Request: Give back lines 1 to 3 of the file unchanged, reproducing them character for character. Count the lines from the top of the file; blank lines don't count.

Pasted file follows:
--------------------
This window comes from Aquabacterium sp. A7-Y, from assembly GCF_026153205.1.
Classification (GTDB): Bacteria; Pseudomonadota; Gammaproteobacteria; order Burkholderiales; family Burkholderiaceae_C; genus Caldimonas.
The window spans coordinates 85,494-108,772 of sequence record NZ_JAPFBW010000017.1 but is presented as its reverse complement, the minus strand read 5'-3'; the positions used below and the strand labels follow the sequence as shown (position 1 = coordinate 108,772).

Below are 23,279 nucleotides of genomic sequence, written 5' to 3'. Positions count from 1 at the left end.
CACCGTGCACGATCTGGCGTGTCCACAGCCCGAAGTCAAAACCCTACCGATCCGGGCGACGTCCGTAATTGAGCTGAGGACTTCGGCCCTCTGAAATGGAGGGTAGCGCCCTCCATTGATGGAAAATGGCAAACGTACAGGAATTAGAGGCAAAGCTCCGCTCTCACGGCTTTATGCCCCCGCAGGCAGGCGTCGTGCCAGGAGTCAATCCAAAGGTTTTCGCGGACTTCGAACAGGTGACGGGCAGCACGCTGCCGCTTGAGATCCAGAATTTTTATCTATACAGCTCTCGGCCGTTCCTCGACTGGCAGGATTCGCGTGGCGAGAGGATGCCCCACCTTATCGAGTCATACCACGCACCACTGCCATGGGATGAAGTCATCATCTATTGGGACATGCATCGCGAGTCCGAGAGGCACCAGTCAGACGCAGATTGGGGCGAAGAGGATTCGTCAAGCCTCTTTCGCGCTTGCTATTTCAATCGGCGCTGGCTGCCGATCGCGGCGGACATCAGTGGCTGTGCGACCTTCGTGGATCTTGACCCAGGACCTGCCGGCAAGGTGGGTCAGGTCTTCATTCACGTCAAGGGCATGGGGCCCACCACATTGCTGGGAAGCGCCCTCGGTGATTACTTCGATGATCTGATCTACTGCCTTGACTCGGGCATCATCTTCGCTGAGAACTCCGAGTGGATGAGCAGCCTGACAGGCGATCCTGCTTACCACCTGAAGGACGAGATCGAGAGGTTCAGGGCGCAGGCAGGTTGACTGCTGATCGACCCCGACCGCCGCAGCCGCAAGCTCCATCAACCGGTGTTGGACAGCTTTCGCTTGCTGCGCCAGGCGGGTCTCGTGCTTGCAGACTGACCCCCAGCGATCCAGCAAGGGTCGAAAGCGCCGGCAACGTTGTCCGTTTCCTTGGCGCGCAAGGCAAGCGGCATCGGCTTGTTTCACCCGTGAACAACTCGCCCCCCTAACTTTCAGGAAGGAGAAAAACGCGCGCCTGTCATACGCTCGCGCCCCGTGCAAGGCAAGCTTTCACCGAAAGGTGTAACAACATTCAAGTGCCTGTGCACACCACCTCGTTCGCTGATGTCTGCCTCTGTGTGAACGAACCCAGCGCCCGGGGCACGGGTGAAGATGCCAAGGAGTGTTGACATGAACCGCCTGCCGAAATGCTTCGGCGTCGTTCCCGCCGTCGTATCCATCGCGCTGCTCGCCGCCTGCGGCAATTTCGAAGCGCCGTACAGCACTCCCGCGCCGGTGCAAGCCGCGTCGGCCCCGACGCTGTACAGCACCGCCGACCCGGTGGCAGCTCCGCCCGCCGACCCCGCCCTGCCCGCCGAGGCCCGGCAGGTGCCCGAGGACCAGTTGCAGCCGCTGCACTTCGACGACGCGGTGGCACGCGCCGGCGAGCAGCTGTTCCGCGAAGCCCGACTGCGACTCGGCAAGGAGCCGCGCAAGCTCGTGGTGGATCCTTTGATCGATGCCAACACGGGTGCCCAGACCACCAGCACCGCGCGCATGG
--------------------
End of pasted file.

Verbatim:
This window comes from Aquabacterium sp. A7-Y, from assembly GCF_026153205.1.
Classification (GTDB): Bacteria; Pseudomonadota; Gammaproteobacteria; order Burkholderiales; family Burkholderiaceae_C; genus Caldimonas.
The window spans coordinates 85,494-108,772 of sequence record NZ_JAPFBW010000017.1 but is presented as its reverse complement, the minus strand read 5'-3'; the positions used below and the strand labels follow the sequence as shown (position 1 = coordinate 108,772).